After the breakthrough season of 2014, expectations for 2015 were measured and tempered based on what the Lions had coming back and what they had lost. Two of their best wideouts had gone to the NFL along with their starting tailback. Though there was bevy of talent waiting in the wings, the Lion faithful were keeping a cautious eye on them, mainly a former Division I quarterback who had journeyed up and down the Western United States before finding a home in Commerce.
The conference coaches picked the Lions to finish second overall, behind Angelo State. The taste of the bitter loss to the Rams in the Conference playoff Championship still lingered. ESPN picked up on that and decided to televise the match-up in October as part of their small college showcase. There was great reason to be hyped in Commerce, but again, it was a measured sense of excitement.
On offense, there would be a new set of faces in the starting lineup. Lance Evans and Darby Smith both took on new starting roles along with Miami transfer Derrick Macon. John Thomas and Chris Chumley split time at the A-Back position and a Junior coming into his own in Richard Cooper would take over at tailback. It was a talented but young and mostly untested group.
The biggest question would be Harrison Stewart. Stewart had QB’d the Lions during the second half of the 2013 season due to Rollison’s injury and had beaten a ranked Tarleton team and a Division I team. Stewart was different than his predecessors in that he was big bodied, had a different type of arm strength, and liked to go vertical on his throws. Having redshirted the previous year, Stewart had picked up on the Lions offensive system even more than he had coming in as a transfer from California.
The defense appeared to be very solid with many returning starters coming back and new starters coming in with multiple reps in game time. Like the offense, it had a few key cogs but would have some serious playmakers.
Kicking off the season in Commerce, the Lions welcomed RMAC opponent Adams State from Colorado. After a less than ideal start TAMUC rolled to a 48-17 win over the Grizzlies. The next week the Lions hosted a top ten Delta State team. The game was full of big plays and a ton of offense. Delta State scored with under 2 minutes to go and the Lions had one final chance and drove the length of the field for one last shot at the end zone, but John Thomas could not handle Harrison Stewart’s pass as time expired and the Lions dropped a heart breaker to the Statesmen, 51-44.
LSC play started with the Lions visiting Texas A&M-Kingsville. For the fourth straight season, the Lions took the Chennault Cup home as they defeated an improved Javelina team 37-17. Returning home to take on Eastern New Mexico and their triple option offense, the Lions stumbled out of the gates early but got their offense revved up just enough to overpower the Hounds and the defense made key stops to keep the ENMU offense off the field in a 42-31 win. It was also the return of the throwback EAST TEXAS jerseys as they made their debut for the first time in the Carthel era.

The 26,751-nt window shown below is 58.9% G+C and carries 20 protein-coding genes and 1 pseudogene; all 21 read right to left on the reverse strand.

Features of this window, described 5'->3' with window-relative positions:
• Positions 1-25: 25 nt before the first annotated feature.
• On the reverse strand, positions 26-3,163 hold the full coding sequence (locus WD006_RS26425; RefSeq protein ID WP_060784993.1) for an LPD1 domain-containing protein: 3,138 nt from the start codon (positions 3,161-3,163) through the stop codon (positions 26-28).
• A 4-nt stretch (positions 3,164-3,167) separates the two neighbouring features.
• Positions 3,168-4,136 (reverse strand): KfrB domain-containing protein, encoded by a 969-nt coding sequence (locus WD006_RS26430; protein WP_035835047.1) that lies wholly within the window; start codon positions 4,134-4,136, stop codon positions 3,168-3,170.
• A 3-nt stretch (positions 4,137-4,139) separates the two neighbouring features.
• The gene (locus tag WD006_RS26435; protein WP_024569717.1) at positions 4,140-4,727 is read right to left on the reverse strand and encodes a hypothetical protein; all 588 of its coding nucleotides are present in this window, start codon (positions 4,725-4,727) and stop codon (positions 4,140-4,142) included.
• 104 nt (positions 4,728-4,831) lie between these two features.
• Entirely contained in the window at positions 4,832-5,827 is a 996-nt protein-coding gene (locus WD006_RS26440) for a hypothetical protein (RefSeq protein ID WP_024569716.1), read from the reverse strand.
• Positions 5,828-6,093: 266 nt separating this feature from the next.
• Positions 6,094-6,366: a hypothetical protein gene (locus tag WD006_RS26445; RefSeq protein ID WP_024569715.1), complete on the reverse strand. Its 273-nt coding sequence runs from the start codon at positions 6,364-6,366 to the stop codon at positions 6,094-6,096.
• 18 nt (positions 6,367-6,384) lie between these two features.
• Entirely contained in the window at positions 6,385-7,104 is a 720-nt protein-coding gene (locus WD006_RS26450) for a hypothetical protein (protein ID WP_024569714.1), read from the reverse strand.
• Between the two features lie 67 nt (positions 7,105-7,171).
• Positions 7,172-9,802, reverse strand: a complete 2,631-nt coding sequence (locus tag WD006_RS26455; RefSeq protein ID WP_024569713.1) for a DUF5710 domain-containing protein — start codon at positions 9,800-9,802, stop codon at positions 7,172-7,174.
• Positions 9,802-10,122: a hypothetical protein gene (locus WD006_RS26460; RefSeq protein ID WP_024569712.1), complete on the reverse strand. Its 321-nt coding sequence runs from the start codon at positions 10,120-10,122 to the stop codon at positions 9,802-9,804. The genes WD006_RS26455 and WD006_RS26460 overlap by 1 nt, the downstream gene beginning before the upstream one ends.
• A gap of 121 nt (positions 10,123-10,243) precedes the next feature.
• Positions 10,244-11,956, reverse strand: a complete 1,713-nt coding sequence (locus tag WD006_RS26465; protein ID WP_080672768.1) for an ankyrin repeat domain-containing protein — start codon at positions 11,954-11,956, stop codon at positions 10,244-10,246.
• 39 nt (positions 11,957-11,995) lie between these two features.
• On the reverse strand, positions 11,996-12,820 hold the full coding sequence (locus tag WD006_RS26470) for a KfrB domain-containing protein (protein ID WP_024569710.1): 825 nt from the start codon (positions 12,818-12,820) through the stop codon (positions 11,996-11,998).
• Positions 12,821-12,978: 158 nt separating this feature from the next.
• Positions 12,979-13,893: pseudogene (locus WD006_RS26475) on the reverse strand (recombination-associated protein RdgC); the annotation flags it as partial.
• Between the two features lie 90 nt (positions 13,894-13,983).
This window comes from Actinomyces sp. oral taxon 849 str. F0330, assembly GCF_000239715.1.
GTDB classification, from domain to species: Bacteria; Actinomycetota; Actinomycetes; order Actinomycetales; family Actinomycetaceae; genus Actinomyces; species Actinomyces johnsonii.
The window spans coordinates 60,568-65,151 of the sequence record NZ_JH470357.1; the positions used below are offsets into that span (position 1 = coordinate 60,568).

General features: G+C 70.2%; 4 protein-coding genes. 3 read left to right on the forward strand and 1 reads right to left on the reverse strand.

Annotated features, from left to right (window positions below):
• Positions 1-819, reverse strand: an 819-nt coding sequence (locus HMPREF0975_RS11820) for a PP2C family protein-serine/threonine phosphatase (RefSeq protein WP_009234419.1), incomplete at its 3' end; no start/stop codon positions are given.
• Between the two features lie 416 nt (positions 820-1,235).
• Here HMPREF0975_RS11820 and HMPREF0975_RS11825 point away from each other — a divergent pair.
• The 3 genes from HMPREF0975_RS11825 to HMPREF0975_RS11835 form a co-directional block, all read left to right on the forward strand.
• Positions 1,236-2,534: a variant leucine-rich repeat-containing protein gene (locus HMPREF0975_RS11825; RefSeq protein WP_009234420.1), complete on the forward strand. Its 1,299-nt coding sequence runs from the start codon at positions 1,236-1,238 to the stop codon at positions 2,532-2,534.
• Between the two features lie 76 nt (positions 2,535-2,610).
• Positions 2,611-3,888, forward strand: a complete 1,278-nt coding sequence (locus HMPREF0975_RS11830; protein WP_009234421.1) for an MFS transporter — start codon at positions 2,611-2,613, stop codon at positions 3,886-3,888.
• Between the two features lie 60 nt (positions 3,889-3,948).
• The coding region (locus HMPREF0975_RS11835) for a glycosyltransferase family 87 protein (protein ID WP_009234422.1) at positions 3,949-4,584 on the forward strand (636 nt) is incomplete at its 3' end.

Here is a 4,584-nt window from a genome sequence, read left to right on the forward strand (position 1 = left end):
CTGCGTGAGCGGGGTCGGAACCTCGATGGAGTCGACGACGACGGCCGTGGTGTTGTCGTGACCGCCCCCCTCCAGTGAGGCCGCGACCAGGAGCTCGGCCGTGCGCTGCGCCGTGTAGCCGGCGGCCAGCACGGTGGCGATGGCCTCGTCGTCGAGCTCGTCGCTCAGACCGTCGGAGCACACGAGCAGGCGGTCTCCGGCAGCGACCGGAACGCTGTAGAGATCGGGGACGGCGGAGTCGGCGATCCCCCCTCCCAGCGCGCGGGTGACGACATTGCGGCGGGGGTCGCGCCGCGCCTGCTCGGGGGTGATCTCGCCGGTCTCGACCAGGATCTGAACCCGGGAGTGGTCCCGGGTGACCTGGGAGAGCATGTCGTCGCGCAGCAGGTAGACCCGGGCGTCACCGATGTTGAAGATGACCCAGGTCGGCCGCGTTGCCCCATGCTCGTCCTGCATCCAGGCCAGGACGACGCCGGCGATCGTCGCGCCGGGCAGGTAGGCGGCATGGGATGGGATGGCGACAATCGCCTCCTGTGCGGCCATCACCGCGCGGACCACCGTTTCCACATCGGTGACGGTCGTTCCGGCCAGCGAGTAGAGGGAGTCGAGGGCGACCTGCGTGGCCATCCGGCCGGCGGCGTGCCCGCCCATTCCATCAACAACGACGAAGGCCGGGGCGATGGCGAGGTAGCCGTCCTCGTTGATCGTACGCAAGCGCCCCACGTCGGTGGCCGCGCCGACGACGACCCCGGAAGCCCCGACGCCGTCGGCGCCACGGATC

The next matchup featured the President’s Cup rivalry against Tarleton State in Stephenville. From the start the Lions completely overpowered a hapless TSU team shutting them out 63-0. The next week in front of a nationally televised audience on ESPN and a rocking Memorial Stadium crowd, the Lions took down Angelo State 38-35 in a battle of ranked teams. It was the win that the Lions needed to catapult them into the national spotlight and also into the national title conversation.
The Lions traveled to the South Plains to face West Texas A&M in Canyon for the second time under Carthel. The Lion offense was methodical and efficient and the defense kept the Buffalo offense at bay as they won for the first time in Canyon in many years with a 38-20 win. With a 5-0 conference record, the Lions would face Midwestern State at home for the Conference Championship.
On a rainy and cold day, the Lions raced out to a 17-0 lead at the half and held off a MSU rally to hold on and defeat the Mustangs, avenging their loss from the previous season as the Lions claimed the Lone Star Conference title for the second straight season in Commerce. With a 7-1 record and an undefeated record in Conference play, the Lions still had some season left with some critical games ahead.
The weekend of Halloween saw the Lions head to Huntsville, Texas for the first time in a very long time. The Bearkats of Sam Houston State had moved up to Division I-FCS years earlier and had been a major power in the FCS scene. They had defeated some very good Division I teams and had won National titles. The Lions had finally broken into the top ten, checking in at number 8, while SHSU was also number 8 in the FCS. Nobody expected TAMUC to make this one even close, and for a while it was not. The Bearkats raced out to a 24-3 lead, but then Harrison Stewart’s arm came alive and at the start of the fourth quarter, Stewart hit Lance Evans for a 24 yard strike to tie the game at 24. The score sent the Commerce fans into a frenzy and the Lion sideline erupted, while the SHSU fans sat in stunned silence. Hoping to seize on that momentum, Colby Carthel decided to gamble on the kickoff by going for an onside kick, but the Bearkats recovered and scored on the ensuing possession and pulled away from the Lions for a 38-24 final. The Kats and their fans both gave praise to the Lions for their performance. One SHSU radio commentator said: “The Kats just a beat a team that might be the best in all of Division II, certainly in Texas.”